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Building a Dream: Sumter County Shrimp Brings Fresh Shrimp to West Alabama

26 Jan 2018
Sumter County Shrimp partners (L to R): Julie Templeton, Shawn Templeton, Nita Stegall, Lee Stegall, Shannon Templeton, and Eddie Templeton. Sumter County Shrimp partners (L to R): Julie Templeton, Shawn Templeton, Nita Stegall, Lee Stegall, Shannon Templeton, and Eddie Templeton. Sheena Gret

“Shrimp kabobs, shrimp creole, shrimp gumbo; pineapple shrimp, lemon shrimp, coconut shrimp …”  

Sure, this might be straight out of the movie Forrest Gump, where “shrimp is the fruit of the sea,” but one local business is trying to make this a reality in landlocked West Alabama. Since the end of 2016, the families involved with Sumter County Shrimp have dedicated themselves to digging ponds, drilling wells, and investing in equipment needed to grow shrimp in this area.  

According to co-owner Lee Stegall, the project idea stemmed from the discovery of salt water on his family farm years ago.  

“In 1959, my grandfather drilled a well on our family farm in Sumter County to water cattle. The artesian well began flowing, but the water was salty,” Stegall said. 

Over 50 years later, Stegall – a mechanical engineer in Tuscaloosa – was working in the Demopolis area. After running across information about Greene Prairie Aquafarm in rural Greene County, he reached out to co-owner David Teichert-Coddington. They met at Stegall’s farm in 2014.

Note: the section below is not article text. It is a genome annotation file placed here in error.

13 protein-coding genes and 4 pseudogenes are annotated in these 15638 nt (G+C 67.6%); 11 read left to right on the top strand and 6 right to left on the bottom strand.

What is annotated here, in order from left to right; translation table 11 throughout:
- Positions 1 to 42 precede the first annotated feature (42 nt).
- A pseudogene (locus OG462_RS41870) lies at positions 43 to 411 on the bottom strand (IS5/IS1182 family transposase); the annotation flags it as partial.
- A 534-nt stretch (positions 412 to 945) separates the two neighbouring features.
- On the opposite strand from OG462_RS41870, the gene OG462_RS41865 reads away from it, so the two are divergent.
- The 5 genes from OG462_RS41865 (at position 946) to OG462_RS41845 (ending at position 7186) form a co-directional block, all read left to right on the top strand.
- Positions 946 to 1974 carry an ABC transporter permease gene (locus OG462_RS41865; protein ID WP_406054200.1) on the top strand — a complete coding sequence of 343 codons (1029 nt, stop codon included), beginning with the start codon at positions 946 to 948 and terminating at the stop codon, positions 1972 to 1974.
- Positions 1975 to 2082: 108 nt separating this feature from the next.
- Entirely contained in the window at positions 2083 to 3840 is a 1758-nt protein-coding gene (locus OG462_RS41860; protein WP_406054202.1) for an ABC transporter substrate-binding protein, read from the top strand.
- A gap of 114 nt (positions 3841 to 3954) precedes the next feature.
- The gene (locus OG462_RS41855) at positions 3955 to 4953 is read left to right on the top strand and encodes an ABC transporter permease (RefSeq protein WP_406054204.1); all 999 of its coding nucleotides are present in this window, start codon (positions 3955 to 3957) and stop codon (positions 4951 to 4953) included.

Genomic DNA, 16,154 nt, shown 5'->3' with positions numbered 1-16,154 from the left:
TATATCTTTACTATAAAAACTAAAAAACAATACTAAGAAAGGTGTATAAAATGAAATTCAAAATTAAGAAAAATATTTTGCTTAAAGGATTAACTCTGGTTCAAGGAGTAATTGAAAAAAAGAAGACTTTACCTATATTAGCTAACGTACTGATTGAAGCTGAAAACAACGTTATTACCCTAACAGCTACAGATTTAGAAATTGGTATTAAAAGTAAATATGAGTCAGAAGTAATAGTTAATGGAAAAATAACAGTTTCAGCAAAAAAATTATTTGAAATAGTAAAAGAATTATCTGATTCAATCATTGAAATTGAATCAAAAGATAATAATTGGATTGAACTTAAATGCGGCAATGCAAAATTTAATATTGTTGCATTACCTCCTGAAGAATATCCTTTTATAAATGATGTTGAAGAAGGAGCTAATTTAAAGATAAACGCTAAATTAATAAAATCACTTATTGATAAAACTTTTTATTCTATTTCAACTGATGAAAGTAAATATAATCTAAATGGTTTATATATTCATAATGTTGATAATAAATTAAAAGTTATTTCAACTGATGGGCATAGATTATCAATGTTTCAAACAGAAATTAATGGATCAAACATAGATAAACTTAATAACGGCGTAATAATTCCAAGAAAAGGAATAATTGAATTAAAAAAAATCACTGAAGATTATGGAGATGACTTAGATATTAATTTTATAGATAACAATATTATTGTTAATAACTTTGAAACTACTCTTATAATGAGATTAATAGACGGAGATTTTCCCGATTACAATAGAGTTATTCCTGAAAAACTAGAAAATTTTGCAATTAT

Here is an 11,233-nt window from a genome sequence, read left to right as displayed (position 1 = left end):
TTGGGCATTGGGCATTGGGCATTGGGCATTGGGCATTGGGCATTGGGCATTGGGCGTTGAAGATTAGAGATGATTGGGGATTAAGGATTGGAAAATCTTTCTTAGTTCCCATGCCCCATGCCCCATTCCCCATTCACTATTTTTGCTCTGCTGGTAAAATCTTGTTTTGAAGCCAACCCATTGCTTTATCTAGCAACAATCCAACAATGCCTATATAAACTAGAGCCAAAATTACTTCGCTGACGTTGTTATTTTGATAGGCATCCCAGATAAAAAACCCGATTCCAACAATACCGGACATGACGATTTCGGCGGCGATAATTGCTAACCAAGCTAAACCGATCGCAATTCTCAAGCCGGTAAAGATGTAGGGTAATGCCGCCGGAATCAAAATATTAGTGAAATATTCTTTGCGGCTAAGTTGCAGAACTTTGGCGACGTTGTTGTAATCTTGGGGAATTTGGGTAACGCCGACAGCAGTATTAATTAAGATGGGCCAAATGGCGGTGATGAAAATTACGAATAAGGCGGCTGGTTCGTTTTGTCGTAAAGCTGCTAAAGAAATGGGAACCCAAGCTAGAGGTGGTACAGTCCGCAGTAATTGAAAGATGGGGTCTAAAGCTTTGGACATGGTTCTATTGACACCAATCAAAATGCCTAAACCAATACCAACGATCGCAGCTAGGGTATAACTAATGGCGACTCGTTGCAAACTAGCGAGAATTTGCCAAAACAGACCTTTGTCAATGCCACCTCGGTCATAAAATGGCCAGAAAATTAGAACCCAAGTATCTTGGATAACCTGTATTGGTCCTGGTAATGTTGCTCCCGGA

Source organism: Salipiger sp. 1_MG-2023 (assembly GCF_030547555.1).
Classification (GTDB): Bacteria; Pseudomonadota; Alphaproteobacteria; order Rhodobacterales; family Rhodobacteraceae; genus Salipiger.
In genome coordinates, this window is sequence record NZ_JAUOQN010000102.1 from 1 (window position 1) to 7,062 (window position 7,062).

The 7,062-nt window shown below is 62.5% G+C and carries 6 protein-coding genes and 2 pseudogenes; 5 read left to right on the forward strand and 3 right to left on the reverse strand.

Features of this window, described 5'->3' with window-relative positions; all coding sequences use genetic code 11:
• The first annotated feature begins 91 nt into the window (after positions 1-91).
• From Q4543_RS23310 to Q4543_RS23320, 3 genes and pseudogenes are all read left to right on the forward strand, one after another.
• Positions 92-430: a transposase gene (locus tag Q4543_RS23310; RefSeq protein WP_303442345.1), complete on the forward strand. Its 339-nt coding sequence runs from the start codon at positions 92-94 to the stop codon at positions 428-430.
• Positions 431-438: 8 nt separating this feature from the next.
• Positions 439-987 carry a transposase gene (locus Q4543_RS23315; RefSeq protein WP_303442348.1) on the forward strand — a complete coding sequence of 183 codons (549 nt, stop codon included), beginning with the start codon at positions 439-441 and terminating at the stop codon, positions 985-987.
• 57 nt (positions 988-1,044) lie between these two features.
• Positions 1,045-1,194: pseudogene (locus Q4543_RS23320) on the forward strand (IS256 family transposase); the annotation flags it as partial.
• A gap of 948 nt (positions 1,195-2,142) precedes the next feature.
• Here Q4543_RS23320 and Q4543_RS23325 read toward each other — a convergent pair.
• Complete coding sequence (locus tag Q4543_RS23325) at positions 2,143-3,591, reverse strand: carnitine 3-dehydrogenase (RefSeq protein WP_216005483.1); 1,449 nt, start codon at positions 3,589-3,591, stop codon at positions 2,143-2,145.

“He found our water quality was excellent, and immediately said we should be in the shrimp farming business. Over the next three years, we researched, traveled, went to meetings, and gathered as much information as possible to weigh the feasibility and benefits,” said Stegall. 

Stegall’s family friend, Shawn Templeton, was also interested in the project. Templeton and his parents became partners. Since word has gotten out about the saltwater shrimp farm, community response has been overwhelming.  

“People wanting to know when and where they can get our shrimp contact us almost every day,” said Stegall.   

The next steps for Sumter County Shrimp include finding a wholesale buyer for the shrimp, and offering the product to local restaurants.  

“The strong farm-to-table market and sustainable farming practices demand is perfect for our product.  The lower salinity water we grow in provides a sweeter shrimp than an ocean grown shrimp.  The lack of pesticides, herbicides, antibiotics, and preservatives provides a premium quality shrimp,” said Stegall. 

With a plan to harvest the shrimp and ice them down to bring to Tuscaloosa, folks interested in purchasing from Sumter County Shrimp can follow the company on their Facebook page (facebook.com/scshrimp) and join the mailing list to learn when shrimp is brought to town.  

“Many people assume a farmed shrimp is a lesser product to wild caught shrimp. This is not so, and the taste will prove it,” Stegall said. 

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